While most countries use their presidency in the United Nations Security Council to visit war zones and pivotal peacekeeping missions around the globe, the United States ambassador, Kelly Knight Craft, is taking her counterparts to her home state of Kentucky in December.
The Security Council will be traveling to what is often called the “Horse Capital of the World” from Dec. 13-15, and the Council will also go to Washington, D.C., earlier in the month. All participating members will pay for their own travel and lodging, according to the US mission to the UN.
Confirming the trip, Knight Craft’s office said, “The visit will provide an important opportunity for Council members to strengthen their relationships outside the daily diplomatic bustle in New York, and deepen their understanding of America’s richly diverse communities and the values that shape the American worldview and American policy.”
Knight Craft will be sitting in the monthly rotating presidency of the Council in December. This is her first time in that role since she became US envoy to the UN in September, succeeding Nikki Haley, who resigned one year ago. Knight Craft was until recently the US ambassador to Canada, appointed by President Trump. She comes from a rural town in southern Kentucky, called Glasgow, but has spent much of her adult life in Lexington, a metropolis in the north and home to the University of Kentucky, her alma mater.
Council ambassadors will undoubtedly enjoy the warm hospitality of the American South, and the trip is meant to be part of the Council’s new mode of operation — gathering informally away from the UN, such as on Long Island — to get to know one another.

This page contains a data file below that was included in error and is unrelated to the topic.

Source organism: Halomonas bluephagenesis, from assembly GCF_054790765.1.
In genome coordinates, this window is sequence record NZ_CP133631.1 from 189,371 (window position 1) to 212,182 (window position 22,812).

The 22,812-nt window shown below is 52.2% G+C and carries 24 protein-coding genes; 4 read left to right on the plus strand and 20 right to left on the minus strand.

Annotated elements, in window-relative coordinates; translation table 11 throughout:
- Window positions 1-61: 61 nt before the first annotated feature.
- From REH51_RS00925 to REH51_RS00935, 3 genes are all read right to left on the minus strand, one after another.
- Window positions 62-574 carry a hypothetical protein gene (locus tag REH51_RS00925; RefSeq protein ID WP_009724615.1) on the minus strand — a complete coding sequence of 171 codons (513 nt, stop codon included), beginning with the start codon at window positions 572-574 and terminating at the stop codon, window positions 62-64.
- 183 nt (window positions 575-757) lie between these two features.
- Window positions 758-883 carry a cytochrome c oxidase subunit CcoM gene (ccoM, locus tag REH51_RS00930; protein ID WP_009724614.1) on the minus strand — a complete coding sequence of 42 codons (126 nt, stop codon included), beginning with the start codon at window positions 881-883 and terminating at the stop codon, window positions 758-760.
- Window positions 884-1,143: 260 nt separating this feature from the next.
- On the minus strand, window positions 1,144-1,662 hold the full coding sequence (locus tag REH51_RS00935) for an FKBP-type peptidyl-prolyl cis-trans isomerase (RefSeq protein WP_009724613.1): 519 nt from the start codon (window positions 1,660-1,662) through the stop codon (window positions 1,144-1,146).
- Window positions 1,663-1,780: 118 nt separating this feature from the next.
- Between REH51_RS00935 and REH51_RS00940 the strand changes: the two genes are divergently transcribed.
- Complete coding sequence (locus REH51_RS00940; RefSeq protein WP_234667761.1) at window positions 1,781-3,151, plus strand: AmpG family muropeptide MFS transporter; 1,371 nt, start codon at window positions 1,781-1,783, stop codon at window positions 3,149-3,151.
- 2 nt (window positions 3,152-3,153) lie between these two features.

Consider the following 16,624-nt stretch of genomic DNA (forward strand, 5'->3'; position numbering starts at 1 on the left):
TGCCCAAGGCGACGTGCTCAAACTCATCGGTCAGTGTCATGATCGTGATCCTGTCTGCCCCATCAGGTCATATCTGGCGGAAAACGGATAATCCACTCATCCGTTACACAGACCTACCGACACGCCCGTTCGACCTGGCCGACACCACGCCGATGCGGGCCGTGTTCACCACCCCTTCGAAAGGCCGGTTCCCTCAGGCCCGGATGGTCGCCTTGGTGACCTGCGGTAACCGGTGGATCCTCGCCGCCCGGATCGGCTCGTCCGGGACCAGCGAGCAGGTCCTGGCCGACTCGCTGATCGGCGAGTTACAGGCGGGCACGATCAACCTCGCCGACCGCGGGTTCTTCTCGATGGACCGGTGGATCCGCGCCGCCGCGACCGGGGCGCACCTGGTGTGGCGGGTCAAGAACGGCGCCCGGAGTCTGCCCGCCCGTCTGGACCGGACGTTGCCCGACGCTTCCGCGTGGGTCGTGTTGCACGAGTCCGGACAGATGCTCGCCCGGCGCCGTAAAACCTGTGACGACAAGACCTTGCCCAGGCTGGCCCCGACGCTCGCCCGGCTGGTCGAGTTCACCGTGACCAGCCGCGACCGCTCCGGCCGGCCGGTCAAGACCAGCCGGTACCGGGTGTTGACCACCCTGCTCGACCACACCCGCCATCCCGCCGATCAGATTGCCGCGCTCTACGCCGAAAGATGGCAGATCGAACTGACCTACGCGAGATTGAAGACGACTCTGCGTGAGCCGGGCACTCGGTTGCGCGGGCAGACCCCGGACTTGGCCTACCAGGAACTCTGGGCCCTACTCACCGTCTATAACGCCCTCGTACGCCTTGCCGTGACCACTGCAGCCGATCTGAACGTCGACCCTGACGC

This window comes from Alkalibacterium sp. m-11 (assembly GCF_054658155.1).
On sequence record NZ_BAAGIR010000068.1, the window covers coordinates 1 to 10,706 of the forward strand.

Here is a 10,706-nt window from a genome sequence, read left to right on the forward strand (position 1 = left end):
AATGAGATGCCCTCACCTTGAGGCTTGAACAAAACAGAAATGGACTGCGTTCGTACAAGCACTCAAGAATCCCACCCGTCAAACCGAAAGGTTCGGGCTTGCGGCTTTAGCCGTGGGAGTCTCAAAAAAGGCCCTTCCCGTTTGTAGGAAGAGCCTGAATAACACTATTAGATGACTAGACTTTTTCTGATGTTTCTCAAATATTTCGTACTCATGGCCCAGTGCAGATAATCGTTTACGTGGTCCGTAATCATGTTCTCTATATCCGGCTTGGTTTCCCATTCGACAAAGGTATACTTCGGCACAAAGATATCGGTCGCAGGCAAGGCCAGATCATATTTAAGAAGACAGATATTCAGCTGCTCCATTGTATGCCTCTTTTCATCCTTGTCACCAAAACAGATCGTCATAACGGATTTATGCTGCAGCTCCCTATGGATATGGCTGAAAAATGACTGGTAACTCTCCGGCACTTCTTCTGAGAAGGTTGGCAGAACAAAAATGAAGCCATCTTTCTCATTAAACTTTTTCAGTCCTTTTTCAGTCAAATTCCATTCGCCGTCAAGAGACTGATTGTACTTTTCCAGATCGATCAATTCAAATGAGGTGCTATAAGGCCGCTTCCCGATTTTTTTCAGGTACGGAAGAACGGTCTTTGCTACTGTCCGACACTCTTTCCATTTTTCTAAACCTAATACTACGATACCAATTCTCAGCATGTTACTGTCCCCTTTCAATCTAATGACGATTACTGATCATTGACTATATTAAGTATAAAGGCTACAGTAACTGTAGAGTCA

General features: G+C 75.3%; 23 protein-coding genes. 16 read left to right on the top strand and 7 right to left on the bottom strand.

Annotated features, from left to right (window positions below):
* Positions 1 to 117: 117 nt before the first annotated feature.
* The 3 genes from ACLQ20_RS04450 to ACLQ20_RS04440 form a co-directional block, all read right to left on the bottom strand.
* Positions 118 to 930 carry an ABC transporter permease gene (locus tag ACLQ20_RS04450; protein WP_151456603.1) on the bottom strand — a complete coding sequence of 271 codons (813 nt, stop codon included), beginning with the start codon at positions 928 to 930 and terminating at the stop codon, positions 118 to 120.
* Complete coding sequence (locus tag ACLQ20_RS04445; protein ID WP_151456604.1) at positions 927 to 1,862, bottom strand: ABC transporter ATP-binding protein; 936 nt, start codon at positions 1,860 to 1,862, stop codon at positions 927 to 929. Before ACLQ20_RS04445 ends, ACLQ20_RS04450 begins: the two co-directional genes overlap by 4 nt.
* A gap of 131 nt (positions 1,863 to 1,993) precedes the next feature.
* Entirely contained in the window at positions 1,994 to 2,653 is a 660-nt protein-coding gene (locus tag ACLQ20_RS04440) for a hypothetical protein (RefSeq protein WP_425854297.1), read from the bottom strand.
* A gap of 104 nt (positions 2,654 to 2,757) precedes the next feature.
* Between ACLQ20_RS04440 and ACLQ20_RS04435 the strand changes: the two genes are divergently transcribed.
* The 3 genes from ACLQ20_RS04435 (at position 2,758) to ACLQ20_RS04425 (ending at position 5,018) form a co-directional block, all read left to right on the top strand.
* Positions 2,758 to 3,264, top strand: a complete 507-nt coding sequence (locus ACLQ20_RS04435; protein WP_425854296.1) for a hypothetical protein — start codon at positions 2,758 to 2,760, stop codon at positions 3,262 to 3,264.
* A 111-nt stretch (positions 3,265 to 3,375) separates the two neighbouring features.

The Council journeyed to China last year, when the country had the presidency, but its purpose was vague. Some media called the visit a form of “tourism.”
In 2018, Haley had also planned a Council trip to Charleston, in her home state of South Carolina, while she was ambassador to the UN, but a hurricane canceled that venture.
According to a UN expert, other governments have organized similar informal trips in the past. “Over the years, some other governments have invited the Council members to visit their countries,” the person said. “However, my guess is that the other governments would be more likely to characterize those visits as an informal retreat.” For example, the Council traveled to the Dominican Republic earlier this year for an unofficial trip, as the country is a current elected member.
The trip to Kentucky reflects the US agenda at the UN and President Trump’s nationalist administration, but it is also a way for Knight Craft to get to know her new colleagues in the Council. Fellow diplomats say Knight Craft seems dedicated to the job, but that she is in a steep learning process. As such, taking the Council to her home state could help her to bond with other ambassadors, but it’s not apparent how the trip will help build peace and security abroad.